It was only after the necessary animal parts had been procured from a sullen butcher, the windows taped over with aluminum foil and black plastic, and the room cleared of furniture that Anna finally asked, “Are you sure this is safe?”
Bethany laughed. “You’re so blonde. Do you really believe he’s going to summon a demon?”
They were in her bedroom changing into the white tunics Baron wanted them to wear.
“You believe in that stuff? You have to take your socks off, too. Nothing but the tunic.”
“Fine. If you don’t believe it why are you wearing what he tells you?”
“Well,” said Bethany, sweeping her black hair free of the tunic’s collar, “I don’t want him making any excuses when it doesn’t work and I laugh in his face. And what else am I going to do today? If I watch any more Netflix I am going to bleed from the eyes.”
Baron was waiting for them at the entrance to the den, dressed in a black robe with a deep hood that obscured his face, and holding a fat white altar candle that was already lit and its flame dancing.
“Exthellent, ladieth. Let the thatanic ritual c-c-commenthe.”
Bethany looked at Anna and giggled.
They rolled their eyes at each other and followed Baron into the blacked-out den to kneel in front of the fireplace, wherein purple organs glistened in the candlelight upon a pile of wood and tinder.
Dipping the candle amongst the tinder, Baron started the fire then placed the candle on the bricks in front of it.
Anne wondered if he would let her go and grab a cushion for her knees, but he had already started chanting. Maybe there would be an intermission where they could stand up, stretch their legs. Then she’d get a pillow.
The fire caught quickly and was soon blazing, the wood all alight, the tops of the flames racing away up the chimney. Bethany’s face almost hurt from the radiated heat and she could feel it on the skin of her stomach and chest through the thin tunic. In the middle of the fire the organs still glistened. They were pretty moist, being meat and all. They’d probably start cooking soon.
Baron’s hand shot out towards the fire and the blade of the knife it held reflected the golden light of the flames. Both girls jumped and for a moment they were afraid. The knife slashed down across the palm of Baron’s other hand, which was a relief for the girls, but still unsettling and gross.
“Ewww,” said Anna.
“Thhhh!” hissed Baron.
He made a fist with the cut hand and squeezed so the blood dripped from it upon the candle, flowing and collecting in the well around the wick, floating upon the pool of molten wax there, sizzling in the heat of the flame and releasing a sharp metallic scent into the air.
Bethany’s face was suddenly cold. The heat of the fire vanished. The flames that raced up the chimney curled downward, inward, around the organs, spinning like a glowing whirlpool. Baron’s chanting changed to a single word, a name, repeated endlessly.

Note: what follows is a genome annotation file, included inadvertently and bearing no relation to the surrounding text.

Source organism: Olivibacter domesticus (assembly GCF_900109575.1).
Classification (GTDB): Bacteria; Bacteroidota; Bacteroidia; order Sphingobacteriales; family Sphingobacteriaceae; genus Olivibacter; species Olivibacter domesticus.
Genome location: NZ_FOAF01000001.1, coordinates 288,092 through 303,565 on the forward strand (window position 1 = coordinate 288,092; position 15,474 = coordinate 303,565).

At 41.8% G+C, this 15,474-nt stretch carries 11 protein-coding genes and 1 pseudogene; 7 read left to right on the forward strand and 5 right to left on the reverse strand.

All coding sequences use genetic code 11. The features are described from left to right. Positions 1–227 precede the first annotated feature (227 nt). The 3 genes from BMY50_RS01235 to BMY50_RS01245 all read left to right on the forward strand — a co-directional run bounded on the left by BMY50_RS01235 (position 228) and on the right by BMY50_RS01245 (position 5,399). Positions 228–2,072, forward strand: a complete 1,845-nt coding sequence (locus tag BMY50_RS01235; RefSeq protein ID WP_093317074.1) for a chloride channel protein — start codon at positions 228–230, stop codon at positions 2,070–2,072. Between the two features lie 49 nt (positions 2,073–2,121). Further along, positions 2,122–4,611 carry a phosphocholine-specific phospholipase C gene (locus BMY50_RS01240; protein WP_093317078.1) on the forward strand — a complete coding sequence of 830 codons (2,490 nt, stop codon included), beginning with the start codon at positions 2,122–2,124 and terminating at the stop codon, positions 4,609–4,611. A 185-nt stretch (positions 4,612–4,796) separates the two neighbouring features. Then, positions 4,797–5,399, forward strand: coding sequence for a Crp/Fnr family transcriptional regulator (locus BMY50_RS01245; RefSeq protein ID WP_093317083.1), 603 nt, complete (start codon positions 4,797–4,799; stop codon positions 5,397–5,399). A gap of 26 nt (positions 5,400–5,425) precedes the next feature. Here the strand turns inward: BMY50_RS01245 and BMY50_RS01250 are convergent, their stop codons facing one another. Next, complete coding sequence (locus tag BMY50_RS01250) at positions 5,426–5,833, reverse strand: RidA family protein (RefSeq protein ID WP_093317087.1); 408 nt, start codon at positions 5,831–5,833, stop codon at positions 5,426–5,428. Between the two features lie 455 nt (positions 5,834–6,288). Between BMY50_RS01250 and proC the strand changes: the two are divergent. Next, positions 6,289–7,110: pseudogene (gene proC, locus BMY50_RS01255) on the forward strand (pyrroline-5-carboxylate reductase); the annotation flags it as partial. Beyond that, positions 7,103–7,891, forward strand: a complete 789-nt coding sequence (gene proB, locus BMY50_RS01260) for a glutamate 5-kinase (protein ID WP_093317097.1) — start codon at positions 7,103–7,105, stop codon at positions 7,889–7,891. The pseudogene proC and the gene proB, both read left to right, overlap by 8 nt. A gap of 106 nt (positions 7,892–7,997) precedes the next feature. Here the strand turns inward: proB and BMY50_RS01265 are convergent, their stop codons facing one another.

Within the heart of the cold fire a darkness blossomed. As Baron continued chanting the darkness took shape. Limbs separated. A shadow head lifted. It stepped out of the fire and stood behind the candle.
Anna peed a little. Bethany realised she was whimpering but couldn’t stop.
The shadow evaporated, revealing a small man-like thing, barely taller than the candle. Its skin was red and cracked. Its face held tiny black eyes over a slit of a nose and a wide mouth without teeth.
Baron pressed his head to the floor.
“Oh, mighty d-demon. I g-give to thee thethe two women…”
“Hey!” said Bethany. Anna wasn’t believing her eyes or ears but was struggling to come up with a coherent explanation for what was happening. She wanted to put all her money on it being a dream, but she wasn’t quite sure.
“…in exth-change for the earthly p-powerth only you c-can bethtow.”
The creature held up a hand.
“Stop right there,” it said in a rasping voice, like a large snake talking through laryngitis. “First, I’m not into chicks. And did you even ask them if they wanted to be sacrificed? There’s gotta be consent. It’s how we keep the numbers down.”
Baron sat up and pulled back the hood.
“Oh. I d-didn’t know that. Tho, what do I need to give you to get earthly powerth?”
The demon shook his head and sighed.
“I don’t do earthly powers. For earthly powers you want the big guy, Beelzebub. I’m B-b-beel-thuh-b-bub. I do hiccups, incontinence, tripping, palsy, Parkinsons—that kind of stuff.”
Baron groaned. Bethany leaned back and caught Anna’s attention. They shrugged, rolled eyes and grimaced at each other.
“I d-don’t want any of that,” said Baron.
“Fair enough,” said the demon. “So, I guess you’re done with me? I can go now?”
“Yeah, you c-can g-go,” said Baron, defeated.
“Ok. Come along,” said the demon, beckoning to Baron with his little red hand.
“What? I have to go with you?”
“That’s how it works. You wasted my time, you have to come back with me.”
“We call it home. It’s more of a miserable plane than a bunch of lava filled caverns.”
“I d-don’t want to g-go!”
“Then, bright boy, you have to choose one of the gifts I can bestow. Come on. Clock’s ticking.”
Baron looked at Anna. She shrugged. He turned to Bethany.
“Incontinence,” she said. “Go with that.”
“Hic-c-cups it is,” said the demon. “Done.” He waved, and as he waved he evaporated into black smoke that rose upward and disappeared.
The heat of the fire returned, now warming and restoring. Bethany unclenched her fists and stretched her fingers. She hadn’t even noticed she was digging her nails into her palms. They almost drew blood.
Anna shifted. Her legs had gone to sleep and the pins and needles were agony. Once sensation returned and she got out of the tunic she was going to have to reconsider all of her major beliefs.
Baron put his head back and looked up at the ceiling.
“Fu-fu-hick-uck,” he said.
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